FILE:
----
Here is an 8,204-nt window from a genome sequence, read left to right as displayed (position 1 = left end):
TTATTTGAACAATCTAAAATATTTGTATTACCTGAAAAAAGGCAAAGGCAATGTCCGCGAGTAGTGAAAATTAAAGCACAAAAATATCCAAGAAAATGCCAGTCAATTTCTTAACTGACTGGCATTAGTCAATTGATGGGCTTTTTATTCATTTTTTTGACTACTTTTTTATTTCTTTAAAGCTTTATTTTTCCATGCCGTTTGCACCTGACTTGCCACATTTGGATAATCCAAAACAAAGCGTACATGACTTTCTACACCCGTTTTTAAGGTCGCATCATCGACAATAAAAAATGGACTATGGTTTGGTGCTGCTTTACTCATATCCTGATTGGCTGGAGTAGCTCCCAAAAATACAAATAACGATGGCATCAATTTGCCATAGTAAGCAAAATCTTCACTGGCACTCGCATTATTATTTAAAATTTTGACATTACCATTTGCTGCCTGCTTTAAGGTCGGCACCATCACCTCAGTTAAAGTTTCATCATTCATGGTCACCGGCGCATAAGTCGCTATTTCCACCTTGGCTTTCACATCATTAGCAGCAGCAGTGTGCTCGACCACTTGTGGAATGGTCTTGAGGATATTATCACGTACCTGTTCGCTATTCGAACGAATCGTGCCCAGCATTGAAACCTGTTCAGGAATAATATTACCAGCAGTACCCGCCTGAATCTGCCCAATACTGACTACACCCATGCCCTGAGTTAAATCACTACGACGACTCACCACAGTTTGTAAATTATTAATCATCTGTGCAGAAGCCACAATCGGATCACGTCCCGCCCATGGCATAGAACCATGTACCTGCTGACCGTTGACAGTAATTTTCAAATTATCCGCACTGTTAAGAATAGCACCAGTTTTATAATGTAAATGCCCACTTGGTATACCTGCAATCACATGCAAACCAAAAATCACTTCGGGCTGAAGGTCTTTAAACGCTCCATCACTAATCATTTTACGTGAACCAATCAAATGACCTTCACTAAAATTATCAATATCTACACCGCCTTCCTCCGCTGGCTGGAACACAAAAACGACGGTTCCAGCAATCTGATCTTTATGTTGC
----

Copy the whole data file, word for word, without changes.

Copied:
Here is an 8,204-nt window from a genome sequence, read left to right as displayed (position 1 = left end):
TTATTTGAACAATCTAAAATATTTGTATTACCTGAAAAAAGGCAAAGGCAATGTCCGCGAGTAGTGAAAATTAAAGCACAAAAATATCCAAGAAAATGCCAGTCAATTTCTTAACTGACTGGCATTAGTCAATTGATGGGCTTTTTATTCATTTTTTTGACTACTTTTTTATTTCTTTAAAGCTTTATTTTTCCATGCCGTTTGCACCTGACTTGCCACATTTGGATAATCCAAAACAAAGCGTACATGACTTTCTACACCCGTTTTTAAGGTCGCATCATCGACAATAAAAAATGGACTATGGTTTGGTGCTGCTTTACTCATATCCTGATTGGCTGGAGTAGCTCCCAAAAATACAAATAACGATGGCATCAATTTGCCATAGTAAGCAAAATCTTCACTGGCACTCGCATTATTATTTAAAATTTTGACATTACCATTTGCTGCCTGCTTTAAGGTCGGCACCATCACCTCAGTTAAAGTTTCATCATTCATGGTCACCGGCGCATAAGTCGCTATTTCCACCTTGGCTTTCACATCATTAGCAGCAGCAGTGTGCTCGACCACTTGTGGAATGGTCTTGAGGATATTATCACGTACCTGTTCGCTATTCGAACGAATCGTGCCCAGCATTGAAACCTGTTCAGGAATAATATTACCAGCAGTACCCGCCTGAATCTGCCCAATACTGACTACACCCATGCCCTGAGTTAAATCACTACGACGACTCACCACAGTTTGTAAATTATTAATCATCTGTGCAGAAGCCACAATCGGATCACGTCCCGCCCATGGCATAGAACCATGTACCTGCTGACCGTTGACAGTAATTTTCAAATTATCCGCACTGTTAAGAATAGCACCAGTTTTATAATGTAAATGCCCACTTGGTATACCTGCAATCACATGCAAACCAAAAATCACTTCGGGCTGAAGGTCTTTAAACGCTCCATCACTAATCATTTTACGTGAACCAATCAAATGACCTTCACTAAAATTATCAATATCTACACCGCCTTCCTCCGCTGGCTGGAACACAAAAACGACGGTTCCAGCAATCTGATCTTTATGTTGC